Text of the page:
According to the rabbinic exegesis of Lev. 23:11, however, the word Shabbat found there should refer to the annual first Yom Tov of Matzot. And in :15 it should refer to this holiday the first time it occurs in that verse, while the second time it should have the meaning of ‘week’.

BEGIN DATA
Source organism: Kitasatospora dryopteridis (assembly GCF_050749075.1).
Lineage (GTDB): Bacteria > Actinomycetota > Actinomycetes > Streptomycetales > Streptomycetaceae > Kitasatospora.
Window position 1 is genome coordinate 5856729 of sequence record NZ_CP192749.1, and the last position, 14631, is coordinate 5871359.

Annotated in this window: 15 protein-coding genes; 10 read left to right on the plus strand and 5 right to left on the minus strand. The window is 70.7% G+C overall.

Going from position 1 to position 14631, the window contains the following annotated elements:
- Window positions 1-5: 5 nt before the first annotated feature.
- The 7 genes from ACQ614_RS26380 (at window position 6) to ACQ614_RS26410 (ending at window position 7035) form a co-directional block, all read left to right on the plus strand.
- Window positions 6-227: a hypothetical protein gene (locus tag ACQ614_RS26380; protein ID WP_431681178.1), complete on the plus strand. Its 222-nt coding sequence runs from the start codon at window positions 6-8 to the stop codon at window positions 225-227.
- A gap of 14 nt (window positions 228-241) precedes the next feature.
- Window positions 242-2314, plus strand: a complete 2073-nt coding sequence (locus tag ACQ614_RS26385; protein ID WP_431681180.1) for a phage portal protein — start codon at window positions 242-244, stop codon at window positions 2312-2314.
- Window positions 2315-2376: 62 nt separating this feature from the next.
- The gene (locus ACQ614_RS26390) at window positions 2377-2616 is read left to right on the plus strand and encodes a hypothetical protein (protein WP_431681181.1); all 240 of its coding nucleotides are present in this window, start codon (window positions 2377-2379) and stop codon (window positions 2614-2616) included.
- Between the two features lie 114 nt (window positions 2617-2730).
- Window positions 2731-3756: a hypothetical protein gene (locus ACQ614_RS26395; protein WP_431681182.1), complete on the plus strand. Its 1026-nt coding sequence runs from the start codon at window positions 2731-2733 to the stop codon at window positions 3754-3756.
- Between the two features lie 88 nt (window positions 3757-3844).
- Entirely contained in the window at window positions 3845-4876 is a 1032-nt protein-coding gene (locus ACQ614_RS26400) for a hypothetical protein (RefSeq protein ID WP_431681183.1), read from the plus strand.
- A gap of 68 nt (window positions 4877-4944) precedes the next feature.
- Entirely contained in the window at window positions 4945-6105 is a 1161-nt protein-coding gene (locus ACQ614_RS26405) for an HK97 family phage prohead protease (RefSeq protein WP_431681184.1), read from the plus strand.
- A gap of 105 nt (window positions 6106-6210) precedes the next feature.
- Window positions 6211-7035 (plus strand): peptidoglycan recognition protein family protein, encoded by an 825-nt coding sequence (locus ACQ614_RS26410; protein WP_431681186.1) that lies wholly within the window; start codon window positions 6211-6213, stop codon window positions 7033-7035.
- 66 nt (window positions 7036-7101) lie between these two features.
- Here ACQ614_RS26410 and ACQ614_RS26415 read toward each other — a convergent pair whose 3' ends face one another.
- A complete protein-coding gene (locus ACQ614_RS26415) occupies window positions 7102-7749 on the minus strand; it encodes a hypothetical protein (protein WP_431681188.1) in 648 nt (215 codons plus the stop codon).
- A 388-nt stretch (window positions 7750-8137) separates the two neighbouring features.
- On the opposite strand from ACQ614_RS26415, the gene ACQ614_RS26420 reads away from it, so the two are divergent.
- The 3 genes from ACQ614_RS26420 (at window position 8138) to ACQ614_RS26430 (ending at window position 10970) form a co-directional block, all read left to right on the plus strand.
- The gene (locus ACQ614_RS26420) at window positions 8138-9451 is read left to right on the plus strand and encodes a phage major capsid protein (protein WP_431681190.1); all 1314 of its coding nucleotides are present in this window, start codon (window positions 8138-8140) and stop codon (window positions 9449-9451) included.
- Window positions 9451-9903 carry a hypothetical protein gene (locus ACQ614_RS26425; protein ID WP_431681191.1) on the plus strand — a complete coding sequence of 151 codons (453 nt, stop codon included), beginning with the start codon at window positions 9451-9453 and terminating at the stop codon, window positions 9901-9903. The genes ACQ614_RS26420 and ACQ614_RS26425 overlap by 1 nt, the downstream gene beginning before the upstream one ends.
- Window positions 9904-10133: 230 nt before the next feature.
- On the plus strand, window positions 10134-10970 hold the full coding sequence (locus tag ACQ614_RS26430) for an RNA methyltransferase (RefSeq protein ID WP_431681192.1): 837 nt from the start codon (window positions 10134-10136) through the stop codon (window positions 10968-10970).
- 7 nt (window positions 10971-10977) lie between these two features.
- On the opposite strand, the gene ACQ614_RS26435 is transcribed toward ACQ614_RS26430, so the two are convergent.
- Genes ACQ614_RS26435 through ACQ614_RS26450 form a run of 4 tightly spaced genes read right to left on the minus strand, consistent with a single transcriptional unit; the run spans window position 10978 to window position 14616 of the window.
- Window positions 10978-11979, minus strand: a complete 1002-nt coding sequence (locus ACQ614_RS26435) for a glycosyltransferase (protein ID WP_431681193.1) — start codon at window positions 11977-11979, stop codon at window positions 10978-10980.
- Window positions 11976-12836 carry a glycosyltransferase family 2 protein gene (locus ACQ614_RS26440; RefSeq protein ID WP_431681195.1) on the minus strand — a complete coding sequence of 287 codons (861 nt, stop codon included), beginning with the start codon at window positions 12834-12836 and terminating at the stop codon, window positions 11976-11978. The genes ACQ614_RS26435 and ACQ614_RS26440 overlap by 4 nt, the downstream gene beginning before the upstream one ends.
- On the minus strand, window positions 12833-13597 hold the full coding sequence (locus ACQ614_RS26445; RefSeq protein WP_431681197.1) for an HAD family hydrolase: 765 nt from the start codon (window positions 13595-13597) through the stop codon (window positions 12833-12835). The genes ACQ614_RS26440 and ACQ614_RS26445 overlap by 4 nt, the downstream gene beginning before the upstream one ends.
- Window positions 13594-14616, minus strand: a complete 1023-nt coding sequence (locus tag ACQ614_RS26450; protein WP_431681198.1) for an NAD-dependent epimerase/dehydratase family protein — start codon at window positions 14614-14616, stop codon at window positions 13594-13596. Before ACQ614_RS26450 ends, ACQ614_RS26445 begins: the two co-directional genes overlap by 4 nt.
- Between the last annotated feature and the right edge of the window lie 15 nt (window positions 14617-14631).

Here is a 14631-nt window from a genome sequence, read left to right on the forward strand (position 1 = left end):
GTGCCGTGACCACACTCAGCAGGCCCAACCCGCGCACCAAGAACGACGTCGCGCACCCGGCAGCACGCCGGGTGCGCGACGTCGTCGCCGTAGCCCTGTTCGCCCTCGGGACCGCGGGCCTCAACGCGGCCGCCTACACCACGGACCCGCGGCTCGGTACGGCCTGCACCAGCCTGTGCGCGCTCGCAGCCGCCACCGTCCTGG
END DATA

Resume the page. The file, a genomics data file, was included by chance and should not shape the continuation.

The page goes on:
The time-period of the week, which is based on the division made by the Shabbat, is never itself called ‘Shabbat’ in the Torah, however. The Hebrew language has a proper word for ‘week’ (Shavu‘ah), not related to the word ‘Shabbat’. Although it is obvious that a time-period of a certain number of weeks can be marked as one of an equal number of Sabbaths (cf. Lk. 18:12), this manner of speech is not convertible. If one can speak of seven weeks as of seven Sabbaths this is only a genuine possibility if these weeks are counted from Sunday to Sabbath. A time-period of seven serried Sabbaths thus equals a period of seven weeks, which is self-evident and contained in the nature of the case. But this doesn’t imply that the term ‘week’ can be replaced by ‘Shabbat’. The meaning of ‘Shabbat’ is entirely different from the meaning of ‘week’ (Shavu‘ah). ‘Shabbat’ means ‘cessation’ or ‘rest’, while ‘Shavu‘ah’ means ‘number of seven’. Moreover, each arbitrary time-period of seven serried days, not necessarily counted from Sunday to Sabbath, can be called a week. But a series of these weeks is not likely to be called a series of Sabbaths, since the Sabbath doesn’t function here as the divisive marker that separates one week from another.